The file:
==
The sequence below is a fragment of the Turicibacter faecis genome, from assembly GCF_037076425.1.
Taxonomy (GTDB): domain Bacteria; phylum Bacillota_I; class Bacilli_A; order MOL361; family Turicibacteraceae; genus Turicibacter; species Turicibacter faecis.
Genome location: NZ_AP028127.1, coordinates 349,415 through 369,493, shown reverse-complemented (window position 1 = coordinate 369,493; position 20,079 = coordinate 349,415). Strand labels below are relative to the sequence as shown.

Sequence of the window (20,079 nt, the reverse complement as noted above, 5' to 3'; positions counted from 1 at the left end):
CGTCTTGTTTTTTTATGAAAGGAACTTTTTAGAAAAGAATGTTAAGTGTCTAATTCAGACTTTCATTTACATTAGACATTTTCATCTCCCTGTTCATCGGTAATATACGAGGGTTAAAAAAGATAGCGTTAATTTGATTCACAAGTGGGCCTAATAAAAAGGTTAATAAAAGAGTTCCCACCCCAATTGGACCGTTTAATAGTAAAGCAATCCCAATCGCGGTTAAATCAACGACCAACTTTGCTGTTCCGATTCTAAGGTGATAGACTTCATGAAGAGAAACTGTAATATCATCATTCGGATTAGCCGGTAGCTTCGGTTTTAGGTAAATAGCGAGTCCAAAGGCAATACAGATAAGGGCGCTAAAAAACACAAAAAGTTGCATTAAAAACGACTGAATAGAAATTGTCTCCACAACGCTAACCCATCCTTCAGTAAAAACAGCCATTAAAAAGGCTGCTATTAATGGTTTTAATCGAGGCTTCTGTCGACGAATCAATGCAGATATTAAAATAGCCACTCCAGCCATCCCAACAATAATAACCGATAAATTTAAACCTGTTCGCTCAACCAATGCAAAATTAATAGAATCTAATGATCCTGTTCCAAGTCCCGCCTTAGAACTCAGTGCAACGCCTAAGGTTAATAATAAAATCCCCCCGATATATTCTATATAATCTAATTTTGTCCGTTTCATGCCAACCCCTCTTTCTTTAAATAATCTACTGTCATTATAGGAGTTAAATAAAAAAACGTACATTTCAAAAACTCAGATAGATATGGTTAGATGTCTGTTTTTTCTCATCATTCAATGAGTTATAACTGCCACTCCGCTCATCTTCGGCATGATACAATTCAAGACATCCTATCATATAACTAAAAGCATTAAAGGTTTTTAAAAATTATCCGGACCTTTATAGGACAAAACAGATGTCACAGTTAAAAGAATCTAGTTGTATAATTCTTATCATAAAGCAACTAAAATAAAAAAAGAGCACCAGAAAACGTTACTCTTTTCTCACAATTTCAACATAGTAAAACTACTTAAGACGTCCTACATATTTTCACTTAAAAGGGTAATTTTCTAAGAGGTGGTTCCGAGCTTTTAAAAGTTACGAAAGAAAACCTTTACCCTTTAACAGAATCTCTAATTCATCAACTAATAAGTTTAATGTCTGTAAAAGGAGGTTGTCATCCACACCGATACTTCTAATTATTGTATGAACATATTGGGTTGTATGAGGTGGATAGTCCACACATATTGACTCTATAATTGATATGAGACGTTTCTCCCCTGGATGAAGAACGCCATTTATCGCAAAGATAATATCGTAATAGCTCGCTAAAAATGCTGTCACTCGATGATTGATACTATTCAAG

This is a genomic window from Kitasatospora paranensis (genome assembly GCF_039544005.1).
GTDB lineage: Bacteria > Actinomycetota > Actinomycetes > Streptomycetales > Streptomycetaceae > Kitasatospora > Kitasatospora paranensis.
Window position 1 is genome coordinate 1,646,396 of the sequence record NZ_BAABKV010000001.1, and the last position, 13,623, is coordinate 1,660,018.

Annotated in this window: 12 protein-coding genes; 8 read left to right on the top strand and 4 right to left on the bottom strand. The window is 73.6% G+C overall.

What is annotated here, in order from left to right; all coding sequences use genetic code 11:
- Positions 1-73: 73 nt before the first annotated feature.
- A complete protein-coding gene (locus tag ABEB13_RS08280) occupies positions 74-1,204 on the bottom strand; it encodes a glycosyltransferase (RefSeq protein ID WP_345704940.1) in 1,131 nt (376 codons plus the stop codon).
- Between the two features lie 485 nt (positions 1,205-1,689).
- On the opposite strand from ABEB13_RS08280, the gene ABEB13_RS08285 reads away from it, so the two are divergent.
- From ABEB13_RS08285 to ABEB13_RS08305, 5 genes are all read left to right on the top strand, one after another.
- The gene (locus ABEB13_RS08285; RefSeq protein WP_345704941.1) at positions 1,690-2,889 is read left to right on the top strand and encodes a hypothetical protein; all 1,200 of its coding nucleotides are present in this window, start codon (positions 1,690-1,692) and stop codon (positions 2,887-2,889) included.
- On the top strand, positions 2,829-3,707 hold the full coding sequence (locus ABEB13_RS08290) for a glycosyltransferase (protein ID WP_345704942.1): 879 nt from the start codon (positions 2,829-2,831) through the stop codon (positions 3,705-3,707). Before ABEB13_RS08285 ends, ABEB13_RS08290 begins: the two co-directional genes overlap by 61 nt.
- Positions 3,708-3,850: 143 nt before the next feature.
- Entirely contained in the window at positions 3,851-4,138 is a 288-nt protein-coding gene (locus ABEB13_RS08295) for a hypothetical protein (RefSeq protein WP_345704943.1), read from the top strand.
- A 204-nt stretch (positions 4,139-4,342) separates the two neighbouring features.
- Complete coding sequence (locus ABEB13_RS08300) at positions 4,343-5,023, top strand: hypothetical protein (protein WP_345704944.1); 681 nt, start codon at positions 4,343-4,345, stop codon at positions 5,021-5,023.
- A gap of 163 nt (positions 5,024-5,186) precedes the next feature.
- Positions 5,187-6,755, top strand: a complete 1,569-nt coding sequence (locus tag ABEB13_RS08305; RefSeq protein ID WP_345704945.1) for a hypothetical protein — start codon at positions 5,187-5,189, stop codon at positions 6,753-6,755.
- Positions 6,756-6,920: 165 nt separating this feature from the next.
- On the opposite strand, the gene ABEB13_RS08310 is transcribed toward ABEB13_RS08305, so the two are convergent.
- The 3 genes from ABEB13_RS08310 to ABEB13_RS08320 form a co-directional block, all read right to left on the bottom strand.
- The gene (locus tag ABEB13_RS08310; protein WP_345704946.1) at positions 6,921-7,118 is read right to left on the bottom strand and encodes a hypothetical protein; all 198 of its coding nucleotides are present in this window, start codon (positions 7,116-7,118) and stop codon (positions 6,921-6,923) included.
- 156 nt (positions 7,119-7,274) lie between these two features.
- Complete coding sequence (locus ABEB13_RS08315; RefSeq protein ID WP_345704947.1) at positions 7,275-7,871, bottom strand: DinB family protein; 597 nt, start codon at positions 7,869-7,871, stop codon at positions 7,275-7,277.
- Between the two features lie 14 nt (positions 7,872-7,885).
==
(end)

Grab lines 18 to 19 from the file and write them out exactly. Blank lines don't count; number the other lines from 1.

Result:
- Positions 3,708-3,850: 143 nt before the next feature.
- Entirely contained in the window at positions 3,851-4,138 is a 288-nt protein-coding gene (locus ABEB13_RS08295) for a hypothetical protein (RefSeq protein WP_345704943.1), read from the top strand.